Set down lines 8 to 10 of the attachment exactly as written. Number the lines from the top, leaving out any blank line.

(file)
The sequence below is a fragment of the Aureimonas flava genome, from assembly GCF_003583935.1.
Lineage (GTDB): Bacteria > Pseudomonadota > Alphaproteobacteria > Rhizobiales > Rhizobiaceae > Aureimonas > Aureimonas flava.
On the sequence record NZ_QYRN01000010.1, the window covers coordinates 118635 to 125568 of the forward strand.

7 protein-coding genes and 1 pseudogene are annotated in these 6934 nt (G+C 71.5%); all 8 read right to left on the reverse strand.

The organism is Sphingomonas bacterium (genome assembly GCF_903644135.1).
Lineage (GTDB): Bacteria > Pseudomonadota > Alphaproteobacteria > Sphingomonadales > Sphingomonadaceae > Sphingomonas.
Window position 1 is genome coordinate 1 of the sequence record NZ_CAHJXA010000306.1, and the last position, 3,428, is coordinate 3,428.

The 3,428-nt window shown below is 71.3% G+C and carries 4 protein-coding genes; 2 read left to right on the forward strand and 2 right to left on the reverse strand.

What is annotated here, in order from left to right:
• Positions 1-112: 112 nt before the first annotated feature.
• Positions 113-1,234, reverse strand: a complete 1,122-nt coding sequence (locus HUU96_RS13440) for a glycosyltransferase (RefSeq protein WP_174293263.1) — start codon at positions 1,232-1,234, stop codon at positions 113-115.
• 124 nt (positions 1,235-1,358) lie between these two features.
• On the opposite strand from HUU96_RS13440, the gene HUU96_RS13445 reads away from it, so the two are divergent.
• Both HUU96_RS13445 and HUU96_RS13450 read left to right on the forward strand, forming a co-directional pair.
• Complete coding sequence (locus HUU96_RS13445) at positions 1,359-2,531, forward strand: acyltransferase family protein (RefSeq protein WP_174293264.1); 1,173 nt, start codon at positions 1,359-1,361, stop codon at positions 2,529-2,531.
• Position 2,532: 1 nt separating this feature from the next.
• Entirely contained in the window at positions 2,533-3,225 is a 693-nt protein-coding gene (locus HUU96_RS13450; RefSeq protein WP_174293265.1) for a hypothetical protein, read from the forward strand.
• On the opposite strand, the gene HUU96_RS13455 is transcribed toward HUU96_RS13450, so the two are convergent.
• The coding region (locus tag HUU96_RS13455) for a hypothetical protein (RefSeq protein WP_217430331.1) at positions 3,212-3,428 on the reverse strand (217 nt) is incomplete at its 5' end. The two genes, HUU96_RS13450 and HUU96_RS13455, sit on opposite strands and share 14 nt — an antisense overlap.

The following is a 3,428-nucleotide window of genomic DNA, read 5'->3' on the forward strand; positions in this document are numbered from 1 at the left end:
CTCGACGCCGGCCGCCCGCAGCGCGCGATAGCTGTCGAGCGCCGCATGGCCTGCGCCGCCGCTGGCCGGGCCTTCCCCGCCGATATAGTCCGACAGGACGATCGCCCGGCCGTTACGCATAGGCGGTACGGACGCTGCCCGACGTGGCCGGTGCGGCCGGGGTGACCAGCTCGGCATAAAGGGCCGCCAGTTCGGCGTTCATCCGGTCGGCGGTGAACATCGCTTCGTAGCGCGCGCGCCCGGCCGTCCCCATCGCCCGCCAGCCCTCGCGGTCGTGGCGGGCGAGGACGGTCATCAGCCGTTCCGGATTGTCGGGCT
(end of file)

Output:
The 3,428-nt window shown below is 71.3% G+C and carries 4 protein-coding genes; 2 read left to right on the forward strand and 2 right to left on the reverse strand.

What is annotated here, in order from left to right:
• Positions 1-112: 112 nt before the first annotated feature.